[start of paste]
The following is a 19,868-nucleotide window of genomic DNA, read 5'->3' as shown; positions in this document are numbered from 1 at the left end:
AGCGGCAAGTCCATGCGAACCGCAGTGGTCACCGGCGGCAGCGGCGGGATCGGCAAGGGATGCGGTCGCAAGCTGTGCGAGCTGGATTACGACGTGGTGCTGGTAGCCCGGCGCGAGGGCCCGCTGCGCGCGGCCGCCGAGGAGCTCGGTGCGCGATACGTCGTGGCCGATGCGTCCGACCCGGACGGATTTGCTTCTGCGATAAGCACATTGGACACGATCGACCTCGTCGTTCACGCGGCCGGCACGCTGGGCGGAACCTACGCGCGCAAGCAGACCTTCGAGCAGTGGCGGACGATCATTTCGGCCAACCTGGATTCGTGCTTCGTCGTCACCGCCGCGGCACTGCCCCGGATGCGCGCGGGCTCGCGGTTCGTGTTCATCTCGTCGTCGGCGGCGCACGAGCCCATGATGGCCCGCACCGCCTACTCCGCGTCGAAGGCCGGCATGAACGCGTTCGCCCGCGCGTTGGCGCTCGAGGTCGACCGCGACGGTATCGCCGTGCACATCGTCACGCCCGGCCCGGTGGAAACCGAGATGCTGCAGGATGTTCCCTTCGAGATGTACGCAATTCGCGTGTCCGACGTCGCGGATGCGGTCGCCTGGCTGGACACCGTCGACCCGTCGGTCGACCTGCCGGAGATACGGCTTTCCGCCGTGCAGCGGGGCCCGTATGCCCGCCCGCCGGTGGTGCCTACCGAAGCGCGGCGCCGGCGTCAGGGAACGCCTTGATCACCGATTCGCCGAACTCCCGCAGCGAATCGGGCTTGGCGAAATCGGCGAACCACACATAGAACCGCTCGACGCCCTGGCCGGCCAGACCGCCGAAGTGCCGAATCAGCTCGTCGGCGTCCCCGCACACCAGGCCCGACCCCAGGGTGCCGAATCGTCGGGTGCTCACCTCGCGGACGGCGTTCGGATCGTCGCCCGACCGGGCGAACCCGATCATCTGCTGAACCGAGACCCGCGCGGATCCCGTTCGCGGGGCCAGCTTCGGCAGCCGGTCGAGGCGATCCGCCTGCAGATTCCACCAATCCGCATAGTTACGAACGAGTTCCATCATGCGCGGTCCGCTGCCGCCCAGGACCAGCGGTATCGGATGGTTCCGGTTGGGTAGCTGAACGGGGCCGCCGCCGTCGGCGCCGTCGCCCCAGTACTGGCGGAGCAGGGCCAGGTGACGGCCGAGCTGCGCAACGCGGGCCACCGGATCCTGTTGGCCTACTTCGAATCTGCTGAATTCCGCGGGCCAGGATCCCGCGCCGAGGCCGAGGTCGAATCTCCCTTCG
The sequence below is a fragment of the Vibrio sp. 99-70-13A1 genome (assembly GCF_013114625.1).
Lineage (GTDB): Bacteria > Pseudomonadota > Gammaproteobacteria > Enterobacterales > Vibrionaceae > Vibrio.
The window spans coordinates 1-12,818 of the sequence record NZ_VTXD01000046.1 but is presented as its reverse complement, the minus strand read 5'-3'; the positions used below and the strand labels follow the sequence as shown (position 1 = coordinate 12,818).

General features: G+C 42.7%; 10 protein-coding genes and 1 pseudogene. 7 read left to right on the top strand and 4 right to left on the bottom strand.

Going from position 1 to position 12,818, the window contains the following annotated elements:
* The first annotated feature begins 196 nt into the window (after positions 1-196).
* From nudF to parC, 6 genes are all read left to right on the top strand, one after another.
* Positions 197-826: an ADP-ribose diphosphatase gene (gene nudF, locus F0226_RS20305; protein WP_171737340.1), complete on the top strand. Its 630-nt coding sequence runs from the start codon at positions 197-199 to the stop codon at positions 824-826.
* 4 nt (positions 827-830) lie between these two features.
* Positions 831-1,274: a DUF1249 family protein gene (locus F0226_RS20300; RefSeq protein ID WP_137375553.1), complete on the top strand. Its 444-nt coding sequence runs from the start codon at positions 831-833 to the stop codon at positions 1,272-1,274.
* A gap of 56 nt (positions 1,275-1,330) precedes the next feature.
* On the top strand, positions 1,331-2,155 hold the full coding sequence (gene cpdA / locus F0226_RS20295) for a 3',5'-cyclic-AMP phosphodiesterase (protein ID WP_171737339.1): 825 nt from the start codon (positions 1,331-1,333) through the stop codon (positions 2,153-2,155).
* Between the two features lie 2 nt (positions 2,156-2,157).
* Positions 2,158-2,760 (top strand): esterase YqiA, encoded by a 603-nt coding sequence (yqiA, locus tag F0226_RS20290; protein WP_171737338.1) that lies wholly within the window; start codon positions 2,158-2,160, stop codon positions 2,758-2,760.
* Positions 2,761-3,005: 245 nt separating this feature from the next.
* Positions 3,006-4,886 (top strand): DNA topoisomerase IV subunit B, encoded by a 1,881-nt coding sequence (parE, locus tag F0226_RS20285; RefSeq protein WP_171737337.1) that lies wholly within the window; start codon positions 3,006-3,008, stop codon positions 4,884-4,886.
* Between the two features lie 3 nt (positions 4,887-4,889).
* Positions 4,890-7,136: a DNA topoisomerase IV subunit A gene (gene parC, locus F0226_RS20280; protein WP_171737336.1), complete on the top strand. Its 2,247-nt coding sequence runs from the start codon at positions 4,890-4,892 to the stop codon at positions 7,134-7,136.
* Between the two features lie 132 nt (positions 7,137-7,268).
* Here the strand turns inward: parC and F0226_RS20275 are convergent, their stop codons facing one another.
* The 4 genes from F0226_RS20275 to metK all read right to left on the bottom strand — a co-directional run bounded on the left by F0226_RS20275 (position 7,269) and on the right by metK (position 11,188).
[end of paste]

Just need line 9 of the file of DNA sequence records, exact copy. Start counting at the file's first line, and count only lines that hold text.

* From nudF to parC, 6 genes are all read left to right on the top strand, one after another.